It seems to me that most of us have a deep longing to make a difference in the world – that our journey through should leave a foot print of some kind that makes the world a better place. We want to leave legacies, to have a bench named after us, for someone to recognise that because we lived the world is a better place. Why do we have this inherent desire to change things for the better? I think it has more to do with measuring our own significance than it has to do with the difference we make. Perhaps we are scared to live and die being unnoticed and un-lauded.
While I believe that following Jesus makes a difference we often over sell the difference we can make. We are challenged to feed the poor and care for the oppressed, but God does not promise us results, He just tells us to do it.
Matthew 25:36-40 I needed clothes and you clothed me, I was sick and you looked after me, I was in prison and you came to visit me.’ 37 “Then the righteous will answer him, ‘Lord, when did we see you hungry and feed you, or thirsty and give you something to drink? 38 When did we see you a stranger and invite you in, or needing clothes and clothe you? 39 When did we see you sick or in prison and go to visit you?’ 40 “The King will reply, ‘I tell you the truth, whatever you did for one of the least of these brothers of mine, you did for me.’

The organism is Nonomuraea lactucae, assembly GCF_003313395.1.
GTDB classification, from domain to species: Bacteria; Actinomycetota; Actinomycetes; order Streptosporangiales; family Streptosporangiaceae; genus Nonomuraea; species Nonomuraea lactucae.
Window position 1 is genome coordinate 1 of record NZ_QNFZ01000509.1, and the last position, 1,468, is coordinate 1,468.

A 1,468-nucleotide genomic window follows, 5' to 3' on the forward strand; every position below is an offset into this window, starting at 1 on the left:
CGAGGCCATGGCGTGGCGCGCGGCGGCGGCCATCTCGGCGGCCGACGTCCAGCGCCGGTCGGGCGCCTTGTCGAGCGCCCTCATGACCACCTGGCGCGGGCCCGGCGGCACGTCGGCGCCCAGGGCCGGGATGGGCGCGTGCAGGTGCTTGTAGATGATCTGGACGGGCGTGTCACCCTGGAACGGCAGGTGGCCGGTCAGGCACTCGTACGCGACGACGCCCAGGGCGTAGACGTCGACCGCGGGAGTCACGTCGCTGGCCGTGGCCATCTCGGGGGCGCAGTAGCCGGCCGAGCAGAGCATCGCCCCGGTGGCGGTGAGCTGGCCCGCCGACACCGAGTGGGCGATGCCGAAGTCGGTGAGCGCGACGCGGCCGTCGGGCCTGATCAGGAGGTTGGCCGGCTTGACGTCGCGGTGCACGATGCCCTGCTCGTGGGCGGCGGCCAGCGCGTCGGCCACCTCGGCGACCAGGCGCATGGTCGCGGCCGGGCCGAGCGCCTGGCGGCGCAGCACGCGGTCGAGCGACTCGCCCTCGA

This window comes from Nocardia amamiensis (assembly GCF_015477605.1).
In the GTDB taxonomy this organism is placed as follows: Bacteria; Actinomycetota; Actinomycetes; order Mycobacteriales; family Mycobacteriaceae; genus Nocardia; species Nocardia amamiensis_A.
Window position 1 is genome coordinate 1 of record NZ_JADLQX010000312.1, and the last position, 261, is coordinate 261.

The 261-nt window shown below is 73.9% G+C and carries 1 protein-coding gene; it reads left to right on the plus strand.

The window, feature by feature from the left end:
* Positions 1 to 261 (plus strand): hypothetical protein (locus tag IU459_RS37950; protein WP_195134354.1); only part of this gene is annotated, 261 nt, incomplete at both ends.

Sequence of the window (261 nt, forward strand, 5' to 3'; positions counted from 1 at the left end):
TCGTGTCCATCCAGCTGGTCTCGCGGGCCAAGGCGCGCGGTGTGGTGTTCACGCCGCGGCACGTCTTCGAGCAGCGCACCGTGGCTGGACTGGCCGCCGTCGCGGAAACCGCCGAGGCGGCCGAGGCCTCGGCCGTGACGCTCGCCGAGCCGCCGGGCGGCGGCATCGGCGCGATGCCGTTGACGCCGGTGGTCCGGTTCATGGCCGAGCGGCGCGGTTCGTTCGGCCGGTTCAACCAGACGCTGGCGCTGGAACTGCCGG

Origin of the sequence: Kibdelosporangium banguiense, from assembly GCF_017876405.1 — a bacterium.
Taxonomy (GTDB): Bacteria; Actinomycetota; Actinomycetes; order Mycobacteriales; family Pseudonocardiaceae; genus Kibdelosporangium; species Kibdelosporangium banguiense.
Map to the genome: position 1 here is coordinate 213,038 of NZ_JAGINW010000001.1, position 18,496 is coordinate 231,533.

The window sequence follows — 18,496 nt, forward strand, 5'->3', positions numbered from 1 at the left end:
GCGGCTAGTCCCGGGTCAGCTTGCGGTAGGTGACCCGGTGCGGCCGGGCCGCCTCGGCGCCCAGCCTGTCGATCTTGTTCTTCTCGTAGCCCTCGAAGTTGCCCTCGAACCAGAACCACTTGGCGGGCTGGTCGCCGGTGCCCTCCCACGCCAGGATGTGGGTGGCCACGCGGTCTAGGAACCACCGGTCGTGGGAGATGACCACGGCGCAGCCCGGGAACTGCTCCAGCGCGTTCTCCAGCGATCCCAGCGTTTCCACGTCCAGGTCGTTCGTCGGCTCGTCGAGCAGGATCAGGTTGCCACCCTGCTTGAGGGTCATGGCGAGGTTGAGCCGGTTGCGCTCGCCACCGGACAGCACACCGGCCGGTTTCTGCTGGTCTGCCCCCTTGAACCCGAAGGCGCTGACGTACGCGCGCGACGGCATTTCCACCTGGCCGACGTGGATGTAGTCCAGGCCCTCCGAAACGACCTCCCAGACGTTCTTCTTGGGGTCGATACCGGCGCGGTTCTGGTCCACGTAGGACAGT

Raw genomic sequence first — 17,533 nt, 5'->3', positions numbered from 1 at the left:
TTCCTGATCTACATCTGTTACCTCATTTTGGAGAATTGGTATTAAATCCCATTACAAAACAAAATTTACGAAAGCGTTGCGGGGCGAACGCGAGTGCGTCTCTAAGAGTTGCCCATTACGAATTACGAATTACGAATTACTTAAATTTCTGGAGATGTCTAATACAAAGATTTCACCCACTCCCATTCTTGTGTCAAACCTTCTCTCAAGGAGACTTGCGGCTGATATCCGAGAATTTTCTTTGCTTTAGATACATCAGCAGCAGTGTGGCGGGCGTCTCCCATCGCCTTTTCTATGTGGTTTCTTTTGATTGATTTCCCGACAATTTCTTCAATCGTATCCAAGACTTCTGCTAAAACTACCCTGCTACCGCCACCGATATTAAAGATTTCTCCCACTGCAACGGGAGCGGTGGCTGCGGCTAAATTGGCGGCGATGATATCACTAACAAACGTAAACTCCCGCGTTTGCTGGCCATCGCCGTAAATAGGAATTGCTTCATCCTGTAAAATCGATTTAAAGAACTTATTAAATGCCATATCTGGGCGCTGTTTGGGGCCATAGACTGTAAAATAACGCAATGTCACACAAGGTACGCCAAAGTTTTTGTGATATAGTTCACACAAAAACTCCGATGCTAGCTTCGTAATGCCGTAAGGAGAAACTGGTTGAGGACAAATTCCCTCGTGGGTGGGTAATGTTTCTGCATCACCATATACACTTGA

Jesus tells us to cloth the naked, feed the hungry, visit the imprisoned, but He doesn’t promise us results. Often we get demotivated in helping people as it feels like some are lost causes, wasters, people who don’t want to help themselves. Jesus doesn’t call us to judge, he merely calls us to help. We are not called to decide who is a worthy cause, who is worthy of our help, who really wants to change. We are just called to love consistently, generously and graciously, even if it doesn’t make a difference.
Lord, let me not seek difference making as the fanfare of my life, but rather let me seek to be obedient to you, because I love you, even if it never makes a difference that anyone will notice.